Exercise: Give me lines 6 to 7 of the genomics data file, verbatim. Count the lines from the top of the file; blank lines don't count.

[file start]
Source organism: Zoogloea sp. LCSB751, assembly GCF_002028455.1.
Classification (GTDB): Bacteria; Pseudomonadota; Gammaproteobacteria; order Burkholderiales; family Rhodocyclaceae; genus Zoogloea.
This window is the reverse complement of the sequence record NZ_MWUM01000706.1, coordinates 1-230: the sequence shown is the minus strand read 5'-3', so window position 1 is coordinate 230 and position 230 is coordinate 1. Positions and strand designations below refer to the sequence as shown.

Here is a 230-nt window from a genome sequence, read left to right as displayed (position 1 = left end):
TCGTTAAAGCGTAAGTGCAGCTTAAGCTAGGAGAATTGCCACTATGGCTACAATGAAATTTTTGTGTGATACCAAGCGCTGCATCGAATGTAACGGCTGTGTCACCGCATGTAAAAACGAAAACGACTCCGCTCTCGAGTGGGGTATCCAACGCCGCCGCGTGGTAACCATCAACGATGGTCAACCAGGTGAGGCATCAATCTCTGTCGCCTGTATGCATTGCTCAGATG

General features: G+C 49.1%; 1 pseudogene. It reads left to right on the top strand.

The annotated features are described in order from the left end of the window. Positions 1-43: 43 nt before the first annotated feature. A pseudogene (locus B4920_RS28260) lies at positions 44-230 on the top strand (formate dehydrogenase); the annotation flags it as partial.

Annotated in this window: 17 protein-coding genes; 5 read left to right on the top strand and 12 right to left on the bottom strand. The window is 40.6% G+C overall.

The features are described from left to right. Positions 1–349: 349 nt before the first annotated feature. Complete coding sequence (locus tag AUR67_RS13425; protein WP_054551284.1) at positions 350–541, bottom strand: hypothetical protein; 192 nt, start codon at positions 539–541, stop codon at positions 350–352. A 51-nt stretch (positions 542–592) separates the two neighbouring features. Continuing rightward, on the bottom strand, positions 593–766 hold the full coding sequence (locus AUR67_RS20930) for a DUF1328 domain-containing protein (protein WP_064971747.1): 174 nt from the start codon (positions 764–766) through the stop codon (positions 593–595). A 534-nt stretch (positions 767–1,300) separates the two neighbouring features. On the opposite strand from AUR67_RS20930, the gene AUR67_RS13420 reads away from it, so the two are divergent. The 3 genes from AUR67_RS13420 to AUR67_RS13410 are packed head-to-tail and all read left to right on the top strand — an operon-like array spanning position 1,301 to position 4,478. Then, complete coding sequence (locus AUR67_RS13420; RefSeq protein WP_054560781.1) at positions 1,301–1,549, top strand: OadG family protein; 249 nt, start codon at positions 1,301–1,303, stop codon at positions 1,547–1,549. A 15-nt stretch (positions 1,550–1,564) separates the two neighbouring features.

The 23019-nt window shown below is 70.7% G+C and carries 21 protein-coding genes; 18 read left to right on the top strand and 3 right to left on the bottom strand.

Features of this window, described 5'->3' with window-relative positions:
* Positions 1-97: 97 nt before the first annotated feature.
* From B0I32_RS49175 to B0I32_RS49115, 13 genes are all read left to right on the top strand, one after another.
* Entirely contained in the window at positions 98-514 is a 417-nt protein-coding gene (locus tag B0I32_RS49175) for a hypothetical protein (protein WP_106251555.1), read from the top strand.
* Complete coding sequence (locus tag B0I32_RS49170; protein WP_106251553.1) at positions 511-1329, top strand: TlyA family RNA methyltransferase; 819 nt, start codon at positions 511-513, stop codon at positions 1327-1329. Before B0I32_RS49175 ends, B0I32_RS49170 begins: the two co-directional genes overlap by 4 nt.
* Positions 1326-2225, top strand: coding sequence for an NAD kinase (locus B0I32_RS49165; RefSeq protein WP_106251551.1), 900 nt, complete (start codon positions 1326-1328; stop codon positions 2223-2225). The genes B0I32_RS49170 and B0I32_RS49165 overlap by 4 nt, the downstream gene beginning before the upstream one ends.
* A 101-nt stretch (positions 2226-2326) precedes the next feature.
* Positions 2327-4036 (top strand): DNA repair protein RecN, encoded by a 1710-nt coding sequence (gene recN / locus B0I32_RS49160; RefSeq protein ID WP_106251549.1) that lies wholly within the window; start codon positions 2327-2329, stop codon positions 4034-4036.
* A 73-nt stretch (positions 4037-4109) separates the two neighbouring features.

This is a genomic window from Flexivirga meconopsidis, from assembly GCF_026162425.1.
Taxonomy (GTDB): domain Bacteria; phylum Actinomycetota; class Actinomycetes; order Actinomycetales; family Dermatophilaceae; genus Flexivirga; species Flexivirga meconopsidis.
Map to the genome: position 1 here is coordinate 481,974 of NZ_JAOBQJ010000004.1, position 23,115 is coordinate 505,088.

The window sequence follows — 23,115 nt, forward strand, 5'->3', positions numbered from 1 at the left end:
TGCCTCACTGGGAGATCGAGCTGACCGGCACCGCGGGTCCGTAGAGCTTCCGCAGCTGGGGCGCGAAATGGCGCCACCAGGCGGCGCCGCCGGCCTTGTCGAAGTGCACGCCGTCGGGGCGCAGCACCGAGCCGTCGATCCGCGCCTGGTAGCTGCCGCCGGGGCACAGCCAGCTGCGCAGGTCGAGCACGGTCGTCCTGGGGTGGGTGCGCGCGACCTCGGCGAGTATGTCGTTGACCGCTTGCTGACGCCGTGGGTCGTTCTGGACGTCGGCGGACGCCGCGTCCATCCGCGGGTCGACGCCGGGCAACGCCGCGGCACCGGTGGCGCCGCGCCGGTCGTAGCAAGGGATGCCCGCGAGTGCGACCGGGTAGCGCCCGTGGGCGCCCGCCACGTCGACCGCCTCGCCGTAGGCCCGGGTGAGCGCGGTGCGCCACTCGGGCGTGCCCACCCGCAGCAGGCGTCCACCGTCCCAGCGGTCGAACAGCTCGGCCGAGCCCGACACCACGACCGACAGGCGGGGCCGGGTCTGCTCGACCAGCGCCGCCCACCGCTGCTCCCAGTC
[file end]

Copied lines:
General features: G+C 49.1%; 1 pseudogene. It reads left to right on the top strand.

The annotated features are described in order from the left end of the window. Positions 1-43: 43 nt before the first annotated feature. A pseudogene (locus B4920_RS28260) lies at positions 44-230 on the top strand (formate dehydrogenase); the annotation flags it as partial.